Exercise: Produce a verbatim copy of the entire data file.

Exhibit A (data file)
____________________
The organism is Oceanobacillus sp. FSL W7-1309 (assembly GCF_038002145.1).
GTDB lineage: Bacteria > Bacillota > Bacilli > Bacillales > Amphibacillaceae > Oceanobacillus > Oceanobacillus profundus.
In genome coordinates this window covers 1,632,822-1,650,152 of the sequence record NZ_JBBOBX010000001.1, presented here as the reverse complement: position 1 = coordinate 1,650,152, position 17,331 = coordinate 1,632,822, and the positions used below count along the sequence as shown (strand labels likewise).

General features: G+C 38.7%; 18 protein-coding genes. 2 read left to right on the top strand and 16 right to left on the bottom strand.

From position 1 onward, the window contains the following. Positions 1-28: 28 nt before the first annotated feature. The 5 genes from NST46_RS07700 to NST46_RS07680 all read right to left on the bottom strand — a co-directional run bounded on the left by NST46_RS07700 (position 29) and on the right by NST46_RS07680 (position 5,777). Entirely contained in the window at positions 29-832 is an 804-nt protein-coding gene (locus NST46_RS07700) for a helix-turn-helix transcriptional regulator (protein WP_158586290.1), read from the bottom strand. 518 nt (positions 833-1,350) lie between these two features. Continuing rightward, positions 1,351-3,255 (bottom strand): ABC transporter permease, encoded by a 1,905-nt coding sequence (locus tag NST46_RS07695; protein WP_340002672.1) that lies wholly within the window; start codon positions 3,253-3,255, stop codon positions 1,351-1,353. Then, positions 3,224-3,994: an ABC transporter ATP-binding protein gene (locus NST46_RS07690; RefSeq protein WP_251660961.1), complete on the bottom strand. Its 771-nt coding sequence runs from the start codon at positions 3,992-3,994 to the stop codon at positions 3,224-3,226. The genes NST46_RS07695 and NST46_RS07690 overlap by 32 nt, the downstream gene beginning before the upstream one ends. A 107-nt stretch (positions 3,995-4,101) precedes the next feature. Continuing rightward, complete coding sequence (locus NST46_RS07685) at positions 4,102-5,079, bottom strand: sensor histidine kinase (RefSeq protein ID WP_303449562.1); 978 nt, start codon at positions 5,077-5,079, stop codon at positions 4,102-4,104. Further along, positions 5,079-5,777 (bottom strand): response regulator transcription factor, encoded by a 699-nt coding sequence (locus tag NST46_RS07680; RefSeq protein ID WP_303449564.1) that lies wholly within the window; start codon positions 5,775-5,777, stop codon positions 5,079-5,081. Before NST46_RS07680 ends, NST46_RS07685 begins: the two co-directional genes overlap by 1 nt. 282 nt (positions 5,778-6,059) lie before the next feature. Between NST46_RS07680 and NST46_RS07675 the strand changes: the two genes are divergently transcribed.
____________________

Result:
The organism is Oceanobacillus sp. FSL W7-1309 (assembly GCF_038002145.1).
GTDB lineage: Bacteria > Bacillota > Bacilli > Bacillales > Amphibacillaceae > Oceanobacillus > Oceanobacillus profundus.
In genome coordinates this window covers 1,632,822-1,650,152 of the sequence record NZ_JBBOBX010000001.1, presented here as the reverse complement: position 1 = coordinate 1,650,152, position 17,331 = coordinate 1,632,822, and the positions used below count along the sequence as shown (strand labels likewise).

General features: G+C 38.7%; 18 protein-coding genes. 2 read left to right on the top strand and 16 right to left on the bottom strand.

From position 1 onward, the window contains the following. Positions 1-28: 28 nt before the first annotated feature. The 5 genes from NST46_RS07700 to NST46_RS07680 all read right to left on the bottom strand — a co-directional run bounded on the left by NST46_RS07700 (position 29) and on the right by NST46_RS07680 (position 5,777). Entirely contained in the window at positions 29-832 is an 804-nt protein-coding gene (locus NST46_RS07700) for a helix-turn-helix transcriptional regulator (protein WP_158586290.1), read from the bottom strand. 518 nt (positions 833-1,350) lie between these two features. Continuing rightward, positions 1,351-3,255 (bottom strand): ABC transporter permease, encoded by a 1,905-nt coding sequence (locus tag NST46_RS07695; protein WP_340002672.1) that lies wholly within the window; start codon positions 3,253-3,255, stop codon positions 1,351-1,353. Then, positions 3,224-3,994: an ABC transporter ATP-binding protein gene (locus NST46_RS07690; RefSeq protein WP_251660961.1), complete on the bottom strand. Its 771-nt coding sequence runs from the start codon at positions 3,992-3,994 to the stop codon at positions 3,224-3,226. The genes NST46_RS07695 and NST46_RS07690 overlap by 32 nt, the downstream gene beginning before the upstream one ends. A 107-nt stretch (positions 3,995-4,101) precedes the next feature. Continuing rightward, complete coding sequence (locus NST46_RS07685) at positions 4,102-5,079, bottom strand: sensor histidine kinase (RefSeq protein ID WP_303449562.1); 978 nt, start codon at positions 5,077-5,079, stop codon at positions 4,102-4,104. Further along, positions 5,079-5,777 (bottom strand): response regulator transcription factor, encoded by a 699-nt coding sequence (locus tag NST46_RS07680; RefSeq protein ID WP_303449564.1) that lies wholly within the window; start codon positions 5,775-5,777, stop codon positions 5,079-5,081. Before NST46_RS07680 ends, NST46_RS07685 begins: the two co-directional genes overlap by 1 nt. 282 nt (positions 5,778-6,059) lie before the next feature. Between NST46_RS07680 and NST46_RS07675 the strand changes: the two genes are divergently transcribed.